We've got the latest polls all mixed up together and come up with some thoughts on Winston Peters and a bunch of questions for you to discuss. So off you go...
You'll notice on the left hand side of the homepage that, after the latest round of polls, we've updated Pundit's own poll of polls, which track the country's five biggest surveys. And it's noteworthy to see the trend lines have turned a smidgen.
In the first part of the year the slight swing was towards the left, with a sense amongst many that holes were appearing in National after years of impenetrability. That stopped after a reassuring Budget and swung back to National. But now the upward line for the Nats has turned flat, which offers some relief for both Labour and the Greens. After being neck-and-neck with National they had seemed to lose their heads – Labour with internal efforts to destabilise David Shearer and the Greens seeming to over-reach and lose the discipline of recent years.
Both parties toyed with unpopular policy ideas – the "man ban" and quantitative easing. Both dumped them when it was clear the political price was too high.
Instead, they've found surer ground in the housing market – around foreign ownership – and arguing about spies and government intrusion.
The question now is that, with the trend towards National having stilled for a moment, which way the line will turn next.
What's clear from the numbers we see in this data – and what's been clear for some months now – is that Labour needs New Zealand First. National could get by with either a coalition or Peters on the cross-benches. It might yet be able to continue with the arrangement it has now. But if Labour hopes to lead a government in 2014 it will need New Zealand First alongside the Greens.
So when they're angsting about leadership they might want to ask Winston who he prefers, because it could be crucial. What motivates Peters will be a vital question heading into next year's campaign. The New zealand First leader's personal dislike of Key seems genuine and Key's personal rejection andcondescension for two straight elections can't be ignored.
But might Peters swallow that pride for the sake of, well... of what? For the sake of a continued National government?
There are two lines of logic around Peters, what floats his boat and what he may decide. First, if Peters' policies mean anything to him, he has to go with Labour and the Greens. Labour's policy barring foreigners from buying homes here was as much about coalitions as houses and voters. Labour, the Greens and New Zealand First are now united on most things Peters has most wanted, such Reserve Bank reform, a lower dollar, and a local manufacturing boost. He could even get compulsory super.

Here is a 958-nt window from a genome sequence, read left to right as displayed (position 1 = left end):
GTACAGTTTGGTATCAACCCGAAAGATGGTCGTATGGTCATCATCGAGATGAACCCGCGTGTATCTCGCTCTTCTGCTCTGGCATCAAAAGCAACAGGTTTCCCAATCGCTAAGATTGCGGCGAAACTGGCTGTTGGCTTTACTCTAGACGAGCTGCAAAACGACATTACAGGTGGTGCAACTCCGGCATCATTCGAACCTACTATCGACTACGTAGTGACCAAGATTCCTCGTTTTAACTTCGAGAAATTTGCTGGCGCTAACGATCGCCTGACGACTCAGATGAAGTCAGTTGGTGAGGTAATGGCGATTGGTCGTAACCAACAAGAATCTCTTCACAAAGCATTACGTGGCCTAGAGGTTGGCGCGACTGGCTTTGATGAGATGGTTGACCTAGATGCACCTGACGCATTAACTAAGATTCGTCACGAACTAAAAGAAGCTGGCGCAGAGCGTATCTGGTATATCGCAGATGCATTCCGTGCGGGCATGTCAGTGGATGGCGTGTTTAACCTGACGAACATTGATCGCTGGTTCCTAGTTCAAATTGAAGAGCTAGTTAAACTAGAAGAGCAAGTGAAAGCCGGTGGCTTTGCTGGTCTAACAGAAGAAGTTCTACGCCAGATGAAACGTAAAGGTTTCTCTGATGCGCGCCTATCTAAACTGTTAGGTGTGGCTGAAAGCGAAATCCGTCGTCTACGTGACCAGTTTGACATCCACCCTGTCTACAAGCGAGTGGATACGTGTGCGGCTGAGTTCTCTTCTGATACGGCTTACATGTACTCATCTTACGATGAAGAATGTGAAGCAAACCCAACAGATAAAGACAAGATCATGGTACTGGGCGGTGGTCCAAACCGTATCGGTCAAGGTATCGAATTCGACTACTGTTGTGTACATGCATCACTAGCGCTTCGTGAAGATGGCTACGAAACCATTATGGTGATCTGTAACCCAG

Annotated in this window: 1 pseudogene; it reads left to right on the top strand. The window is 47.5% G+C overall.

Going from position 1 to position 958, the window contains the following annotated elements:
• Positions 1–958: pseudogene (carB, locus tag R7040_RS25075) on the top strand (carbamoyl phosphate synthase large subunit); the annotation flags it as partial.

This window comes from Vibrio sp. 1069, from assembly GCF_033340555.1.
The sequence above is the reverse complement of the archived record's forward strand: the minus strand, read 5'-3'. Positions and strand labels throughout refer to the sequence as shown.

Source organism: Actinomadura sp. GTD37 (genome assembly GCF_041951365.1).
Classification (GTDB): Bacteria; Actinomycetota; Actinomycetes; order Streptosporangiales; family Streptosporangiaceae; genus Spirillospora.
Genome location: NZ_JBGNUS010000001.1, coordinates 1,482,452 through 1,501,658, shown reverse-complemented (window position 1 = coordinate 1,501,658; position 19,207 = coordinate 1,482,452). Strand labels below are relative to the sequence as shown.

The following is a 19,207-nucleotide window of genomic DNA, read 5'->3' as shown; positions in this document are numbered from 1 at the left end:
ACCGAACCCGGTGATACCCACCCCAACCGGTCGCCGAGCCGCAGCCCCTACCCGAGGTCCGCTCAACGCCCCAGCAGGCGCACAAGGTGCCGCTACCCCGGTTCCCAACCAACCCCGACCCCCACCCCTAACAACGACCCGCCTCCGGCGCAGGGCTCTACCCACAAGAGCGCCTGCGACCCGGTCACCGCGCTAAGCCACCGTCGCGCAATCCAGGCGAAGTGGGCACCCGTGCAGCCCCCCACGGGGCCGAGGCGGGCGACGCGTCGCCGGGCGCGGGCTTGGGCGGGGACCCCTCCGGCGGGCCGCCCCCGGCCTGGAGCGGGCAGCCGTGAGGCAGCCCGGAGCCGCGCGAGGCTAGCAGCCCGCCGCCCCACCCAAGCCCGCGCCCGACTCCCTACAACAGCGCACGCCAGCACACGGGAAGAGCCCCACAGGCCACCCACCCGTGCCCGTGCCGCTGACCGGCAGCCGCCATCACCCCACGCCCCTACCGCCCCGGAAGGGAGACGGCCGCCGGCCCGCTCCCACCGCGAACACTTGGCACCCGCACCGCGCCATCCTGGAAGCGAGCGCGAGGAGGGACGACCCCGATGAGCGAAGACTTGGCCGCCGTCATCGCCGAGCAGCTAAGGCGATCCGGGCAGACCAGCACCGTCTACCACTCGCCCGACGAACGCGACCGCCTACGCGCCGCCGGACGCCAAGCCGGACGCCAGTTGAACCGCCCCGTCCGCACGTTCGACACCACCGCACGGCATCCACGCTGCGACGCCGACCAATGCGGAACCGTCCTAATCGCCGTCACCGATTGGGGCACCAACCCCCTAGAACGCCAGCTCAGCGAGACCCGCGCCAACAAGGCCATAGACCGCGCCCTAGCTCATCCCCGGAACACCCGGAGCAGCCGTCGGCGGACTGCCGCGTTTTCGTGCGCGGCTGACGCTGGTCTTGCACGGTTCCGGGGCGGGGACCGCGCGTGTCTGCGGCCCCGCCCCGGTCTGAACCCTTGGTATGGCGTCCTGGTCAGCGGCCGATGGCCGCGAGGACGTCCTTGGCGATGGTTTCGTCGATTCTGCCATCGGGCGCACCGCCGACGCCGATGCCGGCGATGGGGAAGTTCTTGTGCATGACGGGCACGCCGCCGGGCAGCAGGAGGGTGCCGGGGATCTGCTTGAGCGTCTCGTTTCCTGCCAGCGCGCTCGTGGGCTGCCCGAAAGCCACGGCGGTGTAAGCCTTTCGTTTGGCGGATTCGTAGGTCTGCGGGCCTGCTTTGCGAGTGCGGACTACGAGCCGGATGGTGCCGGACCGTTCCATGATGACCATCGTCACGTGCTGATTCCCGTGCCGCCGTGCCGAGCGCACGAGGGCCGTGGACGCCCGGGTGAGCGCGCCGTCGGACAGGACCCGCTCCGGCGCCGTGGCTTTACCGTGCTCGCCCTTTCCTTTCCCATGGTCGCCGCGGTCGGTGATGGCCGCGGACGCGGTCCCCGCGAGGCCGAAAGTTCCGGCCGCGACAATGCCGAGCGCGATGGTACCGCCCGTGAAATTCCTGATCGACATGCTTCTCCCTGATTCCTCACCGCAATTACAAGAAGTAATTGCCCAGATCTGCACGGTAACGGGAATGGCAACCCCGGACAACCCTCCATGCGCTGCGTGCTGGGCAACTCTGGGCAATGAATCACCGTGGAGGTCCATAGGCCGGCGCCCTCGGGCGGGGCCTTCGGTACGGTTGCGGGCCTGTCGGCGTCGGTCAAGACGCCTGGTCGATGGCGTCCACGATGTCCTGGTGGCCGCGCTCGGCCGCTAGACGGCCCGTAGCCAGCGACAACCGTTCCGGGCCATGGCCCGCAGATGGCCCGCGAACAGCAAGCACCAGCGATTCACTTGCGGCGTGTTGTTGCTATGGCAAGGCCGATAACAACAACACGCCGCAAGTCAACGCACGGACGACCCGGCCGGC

On that same line, how could he join a government that still contains Peter Dunne and/or John Banks, who he has so eagerly sought to destroy?
And finally, why would he join a fading political force in its third and – judging by today's polls and history – final term? Would he want to climb on board a sinking ship? Or could he even be used as an excuse for an early election, given this is the man who has a reputation for never retaining his ministerial status for an entire government?
The other line of logic, however, is to ask why he'd choose to be third wheel in a coalition when he could be second? Would his ego allow him to play third wheel behind Russel Norman? Or could Labour come up with a post that satisfies 'the look'? A lot might ride on just what job Peters wants and which party can give it to him.
And what about Shearer? Would Peters side with the Labour leader if Shearer doesn't look stronger by election time and hasn't performed well in the campaign and debates which aren't expected to be a Shearer strength? Would he risk a one-term government and a leader who has such competition within his own caucus?
Perhaps most crucially of all, how could that most astute of political minds back a party with 30-something percent support over a party with 40-something percent? Of course as I've written before it would be entirely right and proper, but the public backlash would be immense. And with voters so dubious of such a coalition, would he be willing to carry much of the blame? It could become a defining mark on his party.
The questions around the other minor parties remain unchanged. Can ACT and United Future find a path to survival? John Key was at an ACT meeting recently showing solidarity and Dunne has been careful not to burn off National altogether even as his partner rode roughshod over his privacy. But ultimately both of their future's depend on National, and any decision by National will depend on the polls.
Could the Maori Party yet be a kingmaker with even two seats? That's depend on the left's ability to find those missing few percent.
And finally there remains the Conservatives. Can they crack five percent? Can they take enough from National and New Zealand First in the next year to be ready to launch in the campaign (where their money will count)? Will National rue not lowering the threshold to four percent? Or will a cup of tea in Rodney suffice?
These are all pivotal questions worth remembering over the next 18 months. But as is so often the case, the biggest and most vital questions still centre around Winston Peters and exactly what he wants.